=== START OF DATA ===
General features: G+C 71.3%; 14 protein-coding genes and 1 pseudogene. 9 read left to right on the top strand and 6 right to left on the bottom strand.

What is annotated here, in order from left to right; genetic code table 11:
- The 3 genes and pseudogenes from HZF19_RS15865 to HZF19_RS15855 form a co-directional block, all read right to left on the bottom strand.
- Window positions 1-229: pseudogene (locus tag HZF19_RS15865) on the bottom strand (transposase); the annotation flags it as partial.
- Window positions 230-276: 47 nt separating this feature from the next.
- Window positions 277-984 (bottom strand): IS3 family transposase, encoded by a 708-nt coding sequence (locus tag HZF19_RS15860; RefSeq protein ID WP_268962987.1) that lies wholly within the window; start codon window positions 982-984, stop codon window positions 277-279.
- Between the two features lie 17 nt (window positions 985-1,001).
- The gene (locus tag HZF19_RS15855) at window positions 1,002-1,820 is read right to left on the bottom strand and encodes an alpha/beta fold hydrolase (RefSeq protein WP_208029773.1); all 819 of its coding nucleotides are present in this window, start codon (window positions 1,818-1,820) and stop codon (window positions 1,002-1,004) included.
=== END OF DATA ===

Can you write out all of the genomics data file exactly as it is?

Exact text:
General features: G+C 71.3%; 14 protein-coding genes and 1 pseudogene. 9 read left to right on the top strand and 6 right to left on the bottom strand.

What is annotated here, in order from left to right; genetic code table 11:
- The 3 genes and pseudogenes from HZF19_RS15865 to HZF19_RS15855 form a co-directional block, all read right to left on the bottom strand.
- Window positions 1-229: pseudogene (locus tag HZF19_RS15865) on the bottom strand (transposase); the annotation flags it as partial.
- Window positions 230-276: 47 nt separating this feature from the next.
- Window positions 277-984 (bottom strand): IS3 family transposase, encoded by a 708-nt coding sequence (locus tag HZF19_RS15860; RefSeq protein ID WP_268962987.1) that lies wholly within the window; start codon window positions 982-984, stop codon window positions 277-279.
- Between the two features lie 17 nt (window positions 985-1,001).
- The gene (locus tag HZF19_RS15855) at window positions 1,002-1,820 is read right to left on the bottom strand and encodes an alpha/beta fold hydrolase (RefSeq protein WP_208029773.1); all 819 of its coding nucleotides are present in this window, start codon (window positions 1,818-1,820) and stop codon (window positions 1,002-1,004) included.